Monthly Archives: May 2009

Space, The Final Frontier, Sure is Fun to Stare At

Two galaxies swirling past each other

From time to time when I stumble across something cool or unusual on the Web that I think is worth sharing, I will post a link here so you too can marvel or wonder or gasp or whatever it is you do to react.

Check out this cool video on the Milky Way Galaxy.

I love astronomy and the many mysteries of space, and missed my calling due to a major failing in being able to understand mathematics at a much younger age. But that never dampened my enjoyment of deep space discovery and finding out about the world, solar system, galaxy and universe that surrounds us.

It is equally enjoyable to pass along this love of science to my two young boys. Just last week, we were having a campfire in the backyard (one of their favorite activities), sitting in our lawn chairs, heads bent skyward, looking for satellites. Most satellites go south to north in the sky, but we spotted a particularly bright object going west to east. I surmised (wrongly) that it could be the space shuttle as it was still awaiting word to land at that time.

But a quick check on the Web told us it was in fact the International Space Station, ISS for short. We found a Web site, Live Real Time Satellite and Space Shuttle Tracking, that gives advance notice of when the ISS would be overhead in the coming days, so two days later, when the viewing was good, we were back outside and it appeared like clockwork.

Nothing beats the wonder of a young child making the realization there are people up there, beyond the reach of gravity, traveling at thousands of miles per hour. Cool stuff.

Fence May Make Good Neighbors, But Also Creates One Grouchy Fence Builder

The next time you find yourself driving along Interstate 90 somewhere between Yakima and nowhere, look out either window (assuming you are on a nice long straight stretch of highway without an 18-wheeler blocking your view) and take note of what you see. I can tell you right now — besides a whole lot of agricultural nothingness — is a fence. Miles and miles of fence.

I know my sensibilities are a bit odder than most, as I sometimes find myself thinking about things that most other people take little or no heed of — like fences running along the side of the road.

But I don’t spend much time speculating why a fence is so urgently needed where there is clearly no one or no thing itching to get either on or off or even across the highway splitting two horizons of barren Washington terrain. No, I ponder the poor souls who labored countless hours (read days, weeks maybe even months) to construct a barrier stretching for countless miles — no doubt with the intent of keeping some lonely, drought stricken wild animal, delirious with thirst, from seeking the mirage of shimmering water way down the highway. Lot of work to keep one potential critter from becoming the latest roadkill.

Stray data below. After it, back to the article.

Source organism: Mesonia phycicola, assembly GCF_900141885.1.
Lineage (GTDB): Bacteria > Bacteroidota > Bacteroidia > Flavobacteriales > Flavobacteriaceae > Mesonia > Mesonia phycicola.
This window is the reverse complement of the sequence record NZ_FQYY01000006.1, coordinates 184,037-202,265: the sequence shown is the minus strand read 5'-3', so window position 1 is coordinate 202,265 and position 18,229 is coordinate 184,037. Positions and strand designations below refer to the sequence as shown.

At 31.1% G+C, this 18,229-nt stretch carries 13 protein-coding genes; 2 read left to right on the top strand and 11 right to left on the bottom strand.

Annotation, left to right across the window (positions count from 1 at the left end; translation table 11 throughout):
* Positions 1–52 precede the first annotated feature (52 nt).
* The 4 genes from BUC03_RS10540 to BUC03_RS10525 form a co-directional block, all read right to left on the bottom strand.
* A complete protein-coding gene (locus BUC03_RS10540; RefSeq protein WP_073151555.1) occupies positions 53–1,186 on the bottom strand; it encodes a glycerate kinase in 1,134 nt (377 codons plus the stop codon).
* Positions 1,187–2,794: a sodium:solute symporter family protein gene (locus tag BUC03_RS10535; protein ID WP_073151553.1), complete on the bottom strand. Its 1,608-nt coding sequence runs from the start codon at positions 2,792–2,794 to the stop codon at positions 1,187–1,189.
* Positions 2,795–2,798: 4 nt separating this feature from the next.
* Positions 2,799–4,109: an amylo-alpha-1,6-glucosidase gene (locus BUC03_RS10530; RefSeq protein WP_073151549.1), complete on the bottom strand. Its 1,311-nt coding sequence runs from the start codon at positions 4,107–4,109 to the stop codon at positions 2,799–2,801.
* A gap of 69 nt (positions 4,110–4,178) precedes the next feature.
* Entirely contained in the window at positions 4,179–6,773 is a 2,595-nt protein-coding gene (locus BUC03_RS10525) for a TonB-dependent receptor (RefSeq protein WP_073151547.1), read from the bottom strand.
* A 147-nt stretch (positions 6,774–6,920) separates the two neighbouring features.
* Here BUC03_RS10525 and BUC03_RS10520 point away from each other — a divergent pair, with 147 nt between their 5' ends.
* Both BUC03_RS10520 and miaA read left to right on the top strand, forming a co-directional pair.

The labor needed for such a venture was brought home with a vengeance a few weekends back when I decided — as a Mother’s Day gift to my wife — to replace our hastily constructed chicken-wire fence around the garden plot with a more traditional, sturdy and more or less permanent fence.

The sad excuse of fence currently surrounding the garden is no doubt a serious laughing point to all the wildlife in the area, being only about two feet tall before it got all squashed and bent and contorted by kids, garden hoses, dogs and who knows what else to the point that you’d have to go out of your way to stumble on it in going to and from the garden.

I figured this was a project I could handle, given I wasn’t looking at bordering the back 40 here. As garden plots go, this one is modest. All told, I figured I needed to build 132 feet of fence, gate included. Counting the chicken wire joke we strung up to keep the rabbits from going to town on the garden a few years back, my fence building experience fits neatly on one hand and requires only two fingers, excluding the days in my youth watching my dad build a backyard barrier to neighbors who didn’t even exist at the time (but who later showed up — very prescient of him).

The only other fence of note I’ve constructed was a prefab where all I had to do was properly space a half-dozen posts. To this day, the wife likes to remind me how my “straight” line had a kink in it — to which I will forever link the blame to our then 2-year-old who liked to play with the string line.